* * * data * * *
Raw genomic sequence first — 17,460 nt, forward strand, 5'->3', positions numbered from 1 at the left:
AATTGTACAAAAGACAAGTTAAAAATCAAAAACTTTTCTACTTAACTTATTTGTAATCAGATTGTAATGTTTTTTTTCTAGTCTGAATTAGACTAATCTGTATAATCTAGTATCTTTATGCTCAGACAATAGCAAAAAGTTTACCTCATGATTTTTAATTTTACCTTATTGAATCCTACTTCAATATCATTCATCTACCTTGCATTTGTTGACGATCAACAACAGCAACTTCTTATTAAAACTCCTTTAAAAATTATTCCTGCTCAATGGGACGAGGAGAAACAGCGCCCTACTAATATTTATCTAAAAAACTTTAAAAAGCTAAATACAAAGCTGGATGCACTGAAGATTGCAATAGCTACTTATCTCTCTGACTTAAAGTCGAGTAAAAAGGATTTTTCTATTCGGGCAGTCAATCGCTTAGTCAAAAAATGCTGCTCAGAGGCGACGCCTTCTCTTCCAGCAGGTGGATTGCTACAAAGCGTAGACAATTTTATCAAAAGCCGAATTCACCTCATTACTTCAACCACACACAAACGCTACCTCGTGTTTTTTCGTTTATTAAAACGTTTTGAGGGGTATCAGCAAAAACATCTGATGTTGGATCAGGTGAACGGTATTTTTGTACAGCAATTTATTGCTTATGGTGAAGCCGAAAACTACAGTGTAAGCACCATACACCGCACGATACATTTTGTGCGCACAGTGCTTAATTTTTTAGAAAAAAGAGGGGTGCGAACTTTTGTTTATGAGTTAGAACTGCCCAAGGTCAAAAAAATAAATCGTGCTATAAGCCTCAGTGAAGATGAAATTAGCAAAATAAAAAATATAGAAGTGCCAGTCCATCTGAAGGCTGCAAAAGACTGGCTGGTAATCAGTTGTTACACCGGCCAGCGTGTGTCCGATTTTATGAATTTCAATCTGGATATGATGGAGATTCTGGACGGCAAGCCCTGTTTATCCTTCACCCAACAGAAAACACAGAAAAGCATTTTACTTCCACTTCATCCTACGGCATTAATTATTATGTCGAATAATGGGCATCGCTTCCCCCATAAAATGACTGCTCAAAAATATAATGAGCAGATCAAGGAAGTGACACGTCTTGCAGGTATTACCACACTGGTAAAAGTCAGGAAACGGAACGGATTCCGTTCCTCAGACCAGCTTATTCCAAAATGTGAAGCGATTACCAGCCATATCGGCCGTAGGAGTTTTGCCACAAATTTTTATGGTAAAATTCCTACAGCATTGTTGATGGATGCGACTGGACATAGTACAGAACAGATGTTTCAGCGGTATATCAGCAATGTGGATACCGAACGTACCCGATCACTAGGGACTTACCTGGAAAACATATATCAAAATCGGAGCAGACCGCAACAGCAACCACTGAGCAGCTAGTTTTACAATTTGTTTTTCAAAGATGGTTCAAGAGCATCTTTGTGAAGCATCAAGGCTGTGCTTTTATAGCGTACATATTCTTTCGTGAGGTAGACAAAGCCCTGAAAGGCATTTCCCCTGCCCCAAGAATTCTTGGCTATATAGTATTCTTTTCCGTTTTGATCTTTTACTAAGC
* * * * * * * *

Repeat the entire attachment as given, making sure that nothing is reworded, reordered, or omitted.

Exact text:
Raw genomic sequence first — 17,460 nt, forward strand, 5'->3', positions numbered from 1 at the left:
AATTGTACAAAAGACAAGTTAAAAATCAAAAACTTTTCTACTTAACTTATTTGTAATCAGATTGTAATGTTTTTTTTCTAGTCTGAATTAGACTAATCTGTATAATCTAGTATCTTTATGCTCAGACAATAGCAAAAAGTTTACCTCATGATTTTTAATTTTACCTTATTGAATCCTACTTCAATATCATTCATCTACCTTGCATTTGTTGACGATCAACAACAGCAACTTCTTATTAAAACTCCTTTAAAAATTATTCCTGCTCAATGGGACGAGGAGAAACAGCGCCCTACTAATATTTATCTAAAAAACTTTAAAAAGCTAAATACAAAGCTGGATGCACTGAAGATTGCAATAGCTACTTATCTCTCTGACTTAAAGTCGAGTAAAAAGGATTTTTCTATTCGGGCAGTCAATCGCTTAGTCAAAAAATGCTGCTCAGAGGCGACGCCTTCTCTTCCAGCAGGTGGATTGCTACAAAGCGTAGACAATTTTATCAAAAGCCGAATTCACCTCATTACTTCAACCACACACAAACGCTACCTCGTGTTTTTTCGTTTATTAAAACGTTTTGAGGGGTATCAGCAAAAACATCTGATGTTGGATCAGGTGAACGGTATTTTTGTACAGCAATTTATTGCTTATGGTGAAGCCGAAAACTACAGTGTAAGCACCATACACCGCACGATACATTTTGTGCGCACAGTGCTTAATTTTTTAGAAAAAAGAGGGGTGCGAACTTTTGTTTATGAGTTAGAACTGCCCAAGGTCAAAAAAATAAATCGTGCTATAAGCCTCAGTGAAGATGAAATTAGCAAAATAAAAAATATAGAAGTGCCAGTCCATCTGAAGGCTGCAAAAGACTGGCTGGTAATCAGTTGTTACACCGGCCAGCGTGTGTCCGATTTTATGAATTTCAATCTGGATATGATGGAGATTCTGGACGGCAAGCCCTGTTTATCCTTCACCCAACAGAAAACACAGAAAAGCATTTTACTTCCACTTCATCCTACGGCATTAATTATTATGTCGAATAATGGGCATCGCTTCCCCCATAAAATGACTGCTCAAAAATATAATGAGCAGATCAAGGAAGTGACACGTCTTGCAGGTATTACCACACTGGTAAAAGTCAGGAAACGGAACGGATTCCGTTCCTCAGACCAGCTTATTCCAAAATGTGAAGCGATTACCAGCCATATCGGCCGTAGGAGTTTTGCCACAAATTTTTATGGTAAAATTCCTACAGCATTGTTGATGGATGCGACTGGACATAGTACAGAACAGATGTTTCAGCGGTATATCAGCAATGTGGATACCGAACGTACCCGATCACTAGGGACTTACCTGGAAAACATATATCAAAATCGGAGCAGACCGCAACAGCAACCACTGAGCAGCTAGTTTTACAATTTGTTTTTCAAAGATGGTTCAAGAGCATCTTTGTGAAGCATCAAGGCTGTGCTTTTATAGCGTACATATTCTTTCGTGAGGTAGACAAAGCCCTGAAAGGCATTTCCCCTGCCCCAAGAATTCTTGGCTATATAGTATTCTTTTCCGTTTTGATCTTTTACTAAGC